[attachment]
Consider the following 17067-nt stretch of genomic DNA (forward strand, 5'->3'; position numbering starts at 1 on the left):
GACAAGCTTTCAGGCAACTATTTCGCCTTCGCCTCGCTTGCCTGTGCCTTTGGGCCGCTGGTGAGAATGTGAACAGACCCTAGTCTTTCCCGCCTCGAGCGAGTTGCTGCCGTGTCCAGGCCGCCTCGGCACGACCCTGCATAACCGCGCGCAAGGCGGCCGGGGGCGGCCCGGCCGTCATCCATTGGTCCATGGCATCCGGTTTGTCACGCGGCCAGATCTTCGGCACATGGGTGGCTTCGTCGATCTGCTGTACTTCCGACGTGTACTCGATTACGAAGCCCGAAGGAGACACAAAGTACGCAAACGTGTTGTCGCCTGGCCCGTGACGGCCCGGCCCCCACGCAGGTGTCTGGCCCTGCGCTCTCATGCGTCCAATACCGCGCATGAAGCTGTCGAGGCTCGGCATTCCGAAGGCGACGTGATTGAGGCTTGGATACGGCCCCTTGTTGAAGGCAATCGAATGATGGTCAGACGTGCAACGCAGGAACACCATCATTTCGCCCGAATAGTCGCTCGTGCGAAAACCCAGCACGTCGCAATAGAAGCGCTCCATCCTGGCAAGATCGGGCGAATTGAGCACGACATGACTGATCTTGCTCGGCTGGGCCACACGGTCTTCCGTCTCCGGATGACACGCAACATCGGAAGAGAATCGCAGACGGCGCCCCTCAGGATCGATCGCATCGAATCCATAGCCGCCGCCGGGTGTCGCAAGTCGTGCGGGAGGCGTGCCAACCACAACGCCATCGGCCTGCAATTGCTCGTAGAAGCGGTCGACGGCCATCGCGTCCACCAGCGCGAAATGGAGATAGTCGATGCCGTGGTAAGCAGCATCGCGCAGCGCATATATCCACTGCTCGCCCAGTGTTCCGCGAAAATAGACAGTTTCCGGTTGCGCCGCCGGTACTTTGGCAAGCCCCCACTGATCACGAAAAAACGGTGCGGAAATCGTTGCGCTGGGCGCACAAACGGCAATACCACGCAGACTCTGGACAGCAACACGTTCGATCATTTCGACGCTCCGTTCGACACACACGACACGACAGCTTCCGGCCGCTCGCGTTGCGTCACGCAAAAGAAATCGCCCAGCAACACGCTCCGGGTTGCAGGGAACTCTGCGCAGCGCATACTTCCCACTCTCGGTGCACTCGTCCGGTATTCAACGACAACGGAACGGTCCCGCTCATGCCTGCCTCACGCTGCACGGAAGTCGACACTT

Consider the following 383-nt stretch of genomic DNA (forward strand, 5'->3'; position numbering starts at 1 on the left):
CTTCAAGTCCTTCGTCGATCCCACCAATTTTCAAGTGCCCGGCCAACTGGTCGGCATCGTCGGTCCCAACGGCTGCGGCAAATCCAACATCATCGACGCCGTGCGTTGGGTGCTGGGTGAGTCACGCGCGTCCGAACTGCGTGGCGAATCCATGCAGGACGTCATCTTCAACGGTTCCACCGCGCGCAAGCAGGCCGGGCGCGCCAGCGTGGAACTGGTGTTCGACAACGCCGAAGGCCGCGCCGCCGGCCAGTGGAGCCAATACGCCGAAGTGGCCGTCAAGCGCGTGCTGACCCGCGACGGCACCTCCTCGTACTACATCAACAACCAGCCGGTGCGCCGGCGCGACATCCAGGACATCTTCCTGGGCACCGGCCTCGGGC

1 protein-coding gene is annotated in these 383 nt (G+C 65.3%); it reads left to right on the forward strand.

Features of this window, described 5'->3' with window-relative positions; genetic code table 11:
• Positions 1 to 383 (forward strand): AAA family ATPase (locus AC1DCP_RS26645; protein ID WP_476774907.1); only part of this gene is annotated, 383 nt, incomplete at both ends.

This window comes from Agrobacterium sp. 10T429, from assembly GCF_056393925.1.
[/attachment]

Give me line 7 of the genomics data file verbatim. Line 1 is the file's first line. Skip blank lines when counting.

• Positions 1 to 383 (forward strand): AAA family ATPase (locus AC1DCP_RS26645; protein ID WP_476774907.1); only part of this gene is annotated, 383 nt, incomplete at both ends.